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Aviat Space Environ Med. 2011 Apr;82(4):416-23.

Sedentary long-duration head-down bed rest and ECG repolarization heterogeneity.

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University of Texas Medical Branch, Galveston, TX, USA.



We studied the effects of 90 d of 6 degrees head-down bed rest (HDBR) on cardiac autonomic and advanced electrocardiographic (ECC) function, especially on repolarization heterogeneity as assessed by beat-to-beat QT interval variability (QTV), T-wave complexity, and 3-dimensional ECG. Based on prior observations of lengthening of the QTc interval during long-duration spaceflight, we hypothesized that abnormalities in ECG repolarization would also occur during long-duration HDBR.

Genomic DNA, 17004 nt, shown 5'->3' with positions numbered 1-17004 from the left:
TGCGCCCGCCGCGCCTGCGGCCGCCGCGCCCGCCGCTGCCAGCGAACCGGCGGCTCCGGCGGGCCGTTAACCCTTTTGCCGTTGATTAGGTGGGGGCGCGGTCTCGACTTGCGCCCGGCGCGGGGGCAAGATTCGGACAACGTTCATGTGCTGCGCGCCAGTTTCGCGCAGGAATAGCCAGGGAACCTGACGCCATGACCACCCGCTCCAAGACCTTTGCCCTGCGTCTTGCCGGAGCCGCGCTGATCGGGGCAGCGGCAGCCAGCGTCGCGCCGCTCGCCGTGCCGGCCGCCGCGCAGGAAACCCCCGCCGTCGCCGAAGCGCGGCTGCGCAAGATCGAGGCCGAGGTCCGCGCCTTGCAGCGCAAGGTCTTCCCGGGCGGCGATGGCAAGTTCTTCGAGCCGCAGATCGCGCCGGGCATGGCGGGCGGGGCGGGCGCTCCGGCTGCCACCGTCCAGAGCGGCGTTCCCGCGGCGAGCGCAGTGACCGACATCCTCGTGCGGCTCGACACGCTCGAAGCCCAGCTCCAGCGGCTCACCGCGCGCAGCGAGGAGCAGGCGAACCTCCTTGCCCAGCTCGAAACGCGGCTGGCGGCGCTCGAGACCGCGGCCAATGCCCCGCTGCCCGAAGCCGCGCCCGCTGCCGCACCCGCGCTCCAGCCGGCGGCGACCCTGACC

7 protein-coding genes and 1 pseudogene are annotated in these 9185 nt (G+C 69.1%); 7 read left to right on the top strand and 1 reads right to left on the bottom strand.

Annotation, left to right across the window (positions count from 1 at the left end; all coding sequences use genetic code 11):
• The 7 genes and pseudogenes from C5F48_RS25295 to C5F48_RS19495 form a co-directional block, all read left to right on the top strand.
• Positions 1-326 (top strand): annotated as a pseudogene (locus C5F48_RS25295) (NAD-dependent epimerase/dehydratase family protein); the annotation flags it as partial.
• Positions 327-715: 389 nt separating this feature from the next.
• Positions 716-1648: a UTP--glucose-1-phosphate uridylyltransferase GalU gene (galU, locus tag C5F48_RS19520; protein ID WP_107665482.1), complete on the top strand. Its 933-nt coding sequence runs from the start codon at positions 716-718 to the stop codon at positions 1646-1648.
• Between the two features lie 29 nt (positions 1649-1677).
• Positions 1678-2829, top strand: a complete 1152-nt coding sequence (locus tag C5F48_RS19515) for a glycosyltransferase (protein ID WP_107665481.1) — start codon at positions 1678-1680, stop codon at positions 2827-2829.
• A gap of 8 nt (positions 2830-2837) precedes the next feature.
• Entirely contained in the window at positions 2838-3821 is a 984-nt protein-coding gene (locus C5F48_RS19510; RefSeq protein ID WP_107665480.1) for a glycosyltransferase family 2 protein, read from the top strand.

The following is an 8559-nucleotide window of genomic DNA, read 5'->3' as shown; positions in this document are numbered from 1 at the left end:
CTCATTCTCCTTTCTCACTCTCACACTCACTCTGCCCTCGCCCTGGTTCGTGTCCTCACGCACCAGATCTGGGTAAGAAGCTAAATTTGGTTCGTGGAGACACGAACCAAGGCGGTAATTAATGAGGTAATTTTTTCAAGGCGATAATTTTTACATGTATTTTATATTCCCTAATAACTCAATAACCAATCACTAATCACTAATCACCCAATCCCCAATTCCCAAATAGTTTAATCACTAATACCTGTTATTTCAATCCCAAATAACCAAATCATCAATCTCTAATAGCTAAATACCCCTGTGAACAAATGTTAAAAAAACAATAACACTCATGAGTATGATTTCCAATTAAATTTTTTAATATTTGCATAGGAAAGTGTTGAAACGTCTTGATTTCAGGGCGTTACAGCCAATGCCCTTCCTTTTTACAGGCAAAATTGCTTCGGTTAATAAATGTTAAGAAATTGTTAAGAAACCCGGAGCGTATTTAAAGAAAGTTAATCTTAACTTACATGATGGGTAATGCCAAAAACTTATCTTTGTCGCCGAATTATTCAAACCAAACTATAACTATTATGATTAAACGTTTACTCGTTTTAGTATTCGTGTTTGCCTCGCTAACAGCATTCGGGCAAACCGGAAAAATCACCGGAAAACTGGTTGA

During controlled breathing, 5-min supine high-fidelity 12-lead ECGs were obtained from 20 healthy subjects (14 men and 6 women) together with measurements of plasma volume and electrolytes at 5 points in time: within 10 d before; 28-30, 60, and 90 d into; and 3-5 d after HDBR.


By repeated measures ANOVA, 90 d of sedentary HDBR significantly increased the QTV index (from -1.87 +/- 0.33 to - 1.53 +/- 0.39 units), the index of unexplained QTV (from 0.61 +/- 0.48 to 1.21 +/- 0.40 units), the T-wave complexity intradipolar ratio (from 0.344 +/- 0.260 to 2.04 +/- 4.01%), and the spatial QRS-T angle (from 49.1 +/- 23.8 to 58.7 +/- 31.0 degrees), and significantly decreased the spatial ventricular gradient (from 91.3 +/- 26.5 to 59.1 +/- 23.0 mV x ms(-1)). These changes resolved in part by 3-5 d after resumption of ambulation, but unlike concomitant changes in the QTc interval itself and in heart rate variability, they did not significantly relate to changes in electrolytes or plasma volume.


Sedentary, long-duration HDBR reversibly increases ECG repolarization heterogeneity and by inference ventricular arrhythmic risk.

[Indexed for MEDLINE]

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